Have you ever wondered about the proper spacing for your line posts? Or what length your corner posts should be? Maybe even what type of post you should use? Although the answers will be slightly different for every situation, here are our post spacing recommendations for the various types of posts we sell.
Post spacing will vary based on the type of fence you are installing, the animals you are trying to contain, the type of posts you are using, your terrain, and if you are using droppers. The post spacing for your perimeter fence will be different than the spacing you use with rotational paddocks and splitting a pasture. Each operation, farm, ranch, orchard, and backyard are unique in their own ways. Every horse, cow, sheep, and goat have their own personalities. Because of these variations, there is no easy formula for post spacing. However, we do have some guidelines that can help you determine which post and fence option will work for you.
|No Droppers||With Droppers|
|Horse||10’-12’||100’ with droppers every 25’|
|Livestock||10’-20’||100’ with droppers every 25’|
No matter what type of fence you are installing, this is our average recommended spacing for wood posts. Your terrain will dictate the post spacing more specifically. You may have some posts closer together than others. With flat, even land you can get away with further spacing of posts and fewer droppers between posts. If you have rough terrain with large changes in grade and slope, your posts will need to be spaced closer together. There is no perfect formula based on the grade or slope. Each operation will be slightly different.
Horse fence often serves as a physical and psychological barrier. Because you want the horses to see the fence, you should space your posts closer together to create a more visible fence.
It’s important to remember your fence strength comes from the quality and material of your posts. If you are looking for a strong, sturdy, long-lasting fence, we recommend using only wood posts. Spacing out your wood posts and adding droppers, t-posts, or fiberglass rods only weakens your fence. If you are building a permanent perimeter fence, we highly recommend spacing wood posts from 10’-20’ depending on your terrain and the animals you are containing.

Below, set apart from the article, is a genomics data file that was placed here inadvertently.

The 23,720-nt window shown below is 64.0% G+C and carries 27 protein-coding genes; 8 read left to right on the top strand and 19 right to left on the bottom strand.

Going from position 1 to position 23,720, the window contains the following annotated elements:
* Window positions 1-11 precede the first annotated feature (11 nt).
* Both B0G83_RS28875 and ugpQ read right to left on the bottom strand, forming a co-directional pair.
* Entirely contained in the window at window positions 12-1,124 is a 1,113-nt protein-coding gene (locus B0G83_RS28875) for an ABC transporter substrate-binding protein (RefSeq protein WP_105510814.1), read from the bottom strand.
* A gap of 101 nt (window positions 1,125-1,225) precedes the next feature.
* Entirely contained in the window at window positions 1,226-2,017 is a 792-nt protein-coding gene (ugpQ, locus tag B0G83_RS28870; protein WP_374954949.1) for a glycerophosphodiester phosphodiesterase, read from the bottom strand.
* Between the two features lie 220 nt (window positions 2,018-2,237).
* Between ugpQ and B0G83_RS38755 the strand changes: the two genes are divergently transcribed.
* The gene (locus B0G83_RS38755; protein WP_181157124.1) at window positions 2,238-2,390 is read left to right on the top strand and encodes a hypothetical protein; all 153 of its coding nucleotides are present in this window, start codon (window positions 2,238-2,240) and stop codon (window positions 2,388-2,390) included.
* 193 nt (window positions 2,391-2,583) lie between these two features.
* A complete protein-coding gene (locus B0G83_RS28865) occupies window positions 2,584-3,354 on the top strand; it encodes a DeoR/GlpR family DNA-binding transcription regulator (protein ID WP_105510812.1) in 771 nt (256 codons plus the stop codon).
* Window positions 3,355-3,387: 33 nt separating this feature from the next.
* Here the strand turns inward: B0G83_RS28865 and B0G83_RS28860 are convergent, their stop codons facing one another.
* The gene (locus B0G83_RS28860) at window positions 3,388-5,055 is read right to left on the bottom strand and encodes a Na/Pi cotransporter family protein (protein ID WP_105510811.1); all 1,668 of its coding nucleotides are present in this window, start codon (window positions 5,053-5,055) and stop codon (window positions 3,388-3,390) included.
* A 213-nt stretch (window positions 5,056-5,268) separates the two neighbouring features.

|With Wood Posts Every 100’||Without Wood Posts|
When using t-posts as line posts, you can only use soft wire or poly products. You will still need to have a solid bracing system. We recommend using wood posts for your bracing if you are using t-posts as line posts. If you are using t-posts as droppers with wood posts you can use high-tensile wire, soft wire, or a variety of poly products.
|As Droppers||As Line Posts|
|Livestock||50’ in ideal conditions||20’-30’|
As with every other type of post, the closer you can space your posts, the stronger your fence will be. If you choose to use high-tensile wire, we highly recommend using wood posts, wood bracing, and adding additional droppers to reduce costs. If you are using coated wire, you will need a strong bracing system and very closely spaced PasturePro
Posts, or a mixture of PasturePro and wood posts. With equine, it’s always important to keep your posts closely spaced to ensure their safety and wellbeing, as well as your peace of mind.
Rotational Pastures, Paddocks, and Runs
Semi-permanent and temporary fencing systems are an animal all their own. With these flexible pastures, time and cost effectiveness is the name of the game. When selecting a post types, it’s important to know what your end goals are.
|With T-Posts Every 50’||Without T-Posts|
|With a Perimeter Fence||Every 25’||12’-15’|
When using step-in posts, your terrain is the biggest factor in your spacing. If you have ideal, flat, manageable soil, you can get away with larger spaces between your t-posts and step-ins. However, most of the United States doesn’t have these ideal conditions. Step-in posts are designed to support poly products, soft wire, ropes, and twines with the structured support of wood posts, t-posts, or PasturePro posts.
|With T-Posts Every 50’||Without T-Posts|
|With a Perimeter Fence||15’-20’||15’-20’|
Fiberglass rods make a great addition to solid runs, temporary fencing, and rotational grazing. These durable, flexible, affordable posts are easy to move, install, and attach poly products, soft wire, and twines. Adding these additional posts allows you to space your t-posts further apart, and, in some ideal situations, allows for fiberglass rod spacing of up to 40’.
Each type of post has its advantages and disadvantages. When designing your pastures, keep in mind the type of fence material you want to use, the animals you are containing or excluding, your goals for the pasture, and your budget. Always consider factors that will affect your project such as soil conditions, terrain, and the types of wildlife in your area. The stronger your posts, the better your fence.
And remember, Kencove product specialists are available to help you with planning and troubleshooting your fence. Give us a call at 1-800-KENCOVE for fast, friendly service and expert advice.